Helped by video assistance for twenty years, equipped with a microphone for thirty years, well before their colleagues in other team sports, rugby referees have always been one step ahead. But that does not seem to be enough for the international body of the oval, World Rugby, which keeps putting the work back on the job. This year alone, the game directors have had to integrate five new rules or arrangements, two of which are still very far from being fully absorbed by the men at the whistle as by the players.
One is called 50/22. It allows a player to kick in touch from his camp, in the opposing 22 m, and to recover the throw-in if the ball rebounded before going out (before, it came back to the opposing team). Excellent in principle, since it is about promoting the attacking game, this innovation caused a wave of panic at the start of the season. “In the first match, we messed up despite the video, because we weren’t used to asking for a wider shot which would have shown us that a kick granted was invalid”, explains Laurent Cardona, Top 14 referee.
Player safety first
But it is above all a new tackle rule prohibiting a player from accompanying his teammate in his fall when falling on his opponent which gives headaches to the referees. “We must make a decision very quickly taking into account the danger, the intention, the influence of this fault on the rest of the game”, continues his colleague Cédric Marchat, who nevertheless welcomes these new rules: “It’s good to constantly adapt, it keeps us from rusting!” “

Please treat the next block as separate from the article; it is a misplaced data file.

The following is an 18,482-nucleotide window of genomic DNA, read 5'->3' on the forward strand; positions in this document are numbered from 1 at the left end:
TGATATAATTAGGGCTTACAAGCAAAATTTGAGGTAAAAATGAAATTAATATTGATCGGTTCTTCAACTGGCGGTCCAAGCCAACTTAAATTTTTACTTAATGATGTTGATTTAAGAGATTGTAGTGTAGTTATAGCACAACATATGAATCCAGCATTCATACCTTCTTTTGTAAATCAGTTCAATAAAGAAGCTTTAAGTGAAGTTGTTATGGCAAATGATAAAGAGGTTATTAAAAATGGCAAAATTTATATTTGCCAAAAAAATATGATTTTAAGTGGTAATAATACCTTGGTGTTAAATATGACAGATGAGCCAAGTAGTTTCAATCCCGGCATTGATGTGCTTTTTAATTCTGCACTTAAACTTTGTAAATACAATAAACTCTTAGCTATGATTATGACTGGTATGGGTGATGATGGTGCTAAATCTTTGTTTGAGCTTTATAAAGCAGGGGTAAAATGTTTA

→ ANALYSIS. French rugby union dreams of a founding weekend
Well in his political role, the technical director of refereeing, Franck Maciello, reminds him that the priority of the authorities is to protect the sporting integrity of the players, in a physical context which has hardened a lot for twenty years. Formerly slender, the rears have lost nothing in speed, but weigh about twenty kilos more.As for the forwards, the “big ones” as they are nicknamed in rugby, they have retained their mass and gained in speed. “You don’t need to have completed an engineering school to understand that the weight-to-power ratio makes impacts much more dangerous”, explains one of the youngest Top14 referees, Thomas Charabas, 32 years old.
“Not always easy to follow”
Less tongue-in-cheek than his colleges, this super-graduate who reconciles his work as a professional referee and a post of emergency doctor in Bayonne, does not hide certain difficulties of adaptation in the first weeks. “Learning the new rules and understanding them isn’t the hard part. The difficulty is to apply them in a fraction of a second, in the letter but also with the intention of the player who erred.In the preparation camps where we trained among referees, we did not always agree between us on the decisions. “
Thomas Charabas is not at the end of his sentences because other adjustments, particularly concerning tackles, are underway in the bodies of this constantly evolving sport. Which has changed its rules more than a hundred times, since the first codification of rugby in 1846.